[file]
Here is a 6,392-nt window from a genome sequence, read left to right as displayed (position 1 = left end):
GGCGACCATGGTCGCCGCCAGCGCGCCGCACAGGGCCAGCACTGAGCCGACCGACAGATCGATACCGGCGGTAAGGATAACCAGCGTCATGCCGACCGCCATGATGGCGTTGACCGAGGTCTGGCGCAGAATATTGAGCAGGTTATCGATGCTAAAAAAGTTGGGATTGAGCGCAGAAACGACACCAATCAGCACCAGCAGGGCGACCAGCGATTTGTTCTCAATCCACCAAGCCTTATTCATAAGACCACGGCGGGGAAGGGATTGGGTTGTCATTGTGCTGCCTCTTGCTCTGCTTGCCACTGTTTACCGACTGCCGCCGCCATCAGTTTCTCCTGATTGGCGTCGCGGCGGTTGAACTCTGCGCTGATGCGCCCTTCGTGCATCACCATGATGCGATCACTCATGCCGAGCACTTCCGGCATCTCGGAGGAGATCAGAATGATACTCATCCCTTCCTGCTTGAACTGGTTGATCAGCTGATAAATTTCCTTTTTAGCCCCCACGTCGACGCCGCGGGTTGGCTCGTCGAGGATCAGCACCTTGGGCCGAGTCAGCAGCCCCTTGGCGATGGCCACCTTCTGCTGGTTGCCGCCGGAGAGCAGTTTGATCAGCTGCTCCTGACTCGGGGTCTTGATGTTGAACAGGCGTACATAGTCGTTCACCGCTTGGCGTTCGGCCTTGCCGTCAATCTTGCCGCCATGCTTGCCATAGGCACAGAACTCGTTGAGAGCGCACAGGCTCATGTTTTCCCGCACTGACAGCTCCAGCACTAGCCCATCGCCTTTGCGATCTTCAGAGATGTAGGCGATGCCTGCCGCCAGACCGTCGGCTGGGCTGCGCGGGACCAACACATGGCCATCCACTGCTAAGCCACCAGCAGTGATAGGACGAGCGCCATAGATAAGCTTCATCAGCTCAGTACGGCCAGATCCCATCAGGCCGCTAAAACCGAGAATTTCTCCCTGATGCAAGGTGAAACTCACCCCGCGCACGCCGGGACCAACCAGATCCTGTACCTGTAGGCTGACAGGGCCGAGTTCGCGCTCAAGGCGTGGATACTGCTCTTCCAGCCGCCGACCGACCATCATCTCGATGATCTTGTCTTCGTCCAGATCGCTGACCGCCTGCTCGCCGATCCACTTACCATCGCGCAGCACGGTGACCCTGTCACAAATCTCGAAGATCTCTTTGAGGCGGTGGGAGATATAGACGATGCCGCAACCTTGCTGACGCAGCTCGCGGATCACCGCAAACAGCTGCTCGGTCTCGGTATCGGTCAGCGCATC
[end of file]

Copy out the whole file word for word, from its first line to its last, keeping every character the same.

Here is a 6,392-nt window from a genome sequence, read left to right as displayed (position 1 = left end):
GGCGACCATGGTCGCCGCCAGCGCGCCGCACAGGGCCAGCACTGAGCCGACCGACAGATCGATACCGGCGGTAAGGATAACCAGCGTCATGCCGACCGCCATGATGGCGTTGACCGAGGTCTGGCGCAGAATATTGAGCAGGTTATCGATGCTAAAAAAGTTGGGATTGAGCGCAGAAACGACACCAATCAGCACCAGCAGGGCGACCAGCGATTTGTTCTCAATCCACCAAGCCTTATTCATAAGACCACGGCGGGGAAGGGATTGGGTTGTCATTGTGCTGCCTCTTGCTCTGCTTGCCACTGTTTACCGACTGCCGCCGCCATCAGTTTCTCCTGATTGGCGTCGCGGCGGTTGAACTCTGCGCTGATGCGCCCTTCGTGCATCACCATGATGCGATCACTCATGCCGAGCACTTCCGGCATCTCGGAGGAGATCAGAATGATACTCATCCCTTCCTGCTTGAACTGGTTGATCAGCTGATAAATTTCCTTTTTAGCCCCCACGTCGACGCCGCGGGTTGGCTCGTCGAGGATCAGCACCTTGGGCCGAGTCAGCAGCCCCTTGGCGATGGCCACCTTCTGCTGGTTGCCGCCGGAGAGCAGTTTGATCAGCTGCTCCTGACTCGGGGTCTTGATGTTGAACAGGCGTACATAGTCGTTCACCGCTTGGCGTTCGGCCTTGCCGTCAATCTTGCCGCCATGCTTGCCATAGGCACAGAACTCGTTGAGAGCGCACAGGCTCATGTTTTCCCGCACTGACAGCTCCAGCACTAGCCCATCGCCTTTGCGATCTTCAGAGATGTAGGCGATGCCTGCCGCCAGACCGTCGGCTGGGCTGCGCGGGACCAACACATGGCCATCCACTGCTAAGCCACCAGCAGTGATAGGACGAGCGCCATAGATAAGCTTCATCAGCTCAGTACGGCCAGATCCCATCAGGCCGCTAAAACCGAGAATTTCTCCCTGATGCAAGGTGAAACTCACCCCGCGCACGCCGGGACCAACCAGATCCTGTACCTGTAGGCTGACAGGGCCGAGTTCGCGCTCAAGGCGTGGATACTGCTCTTCCAGCCGCCGACCGACCATCATCTCGATGATCTTGTCTTCGTCCAGATCGCTGACCGCCTGCTCGCCGATCCACTTACCATCGCGCAGCACGGTGACCCTGTCACAAATCTCGAAGATCTCTTTGAGGCGGTGGGAGATATAGACGATGCCGCAACCTTGCTGACGCAGCTCGCGGATCACCGCAAACAGCTGCTCGGTCTCGGTATCGGTCAGCGCATC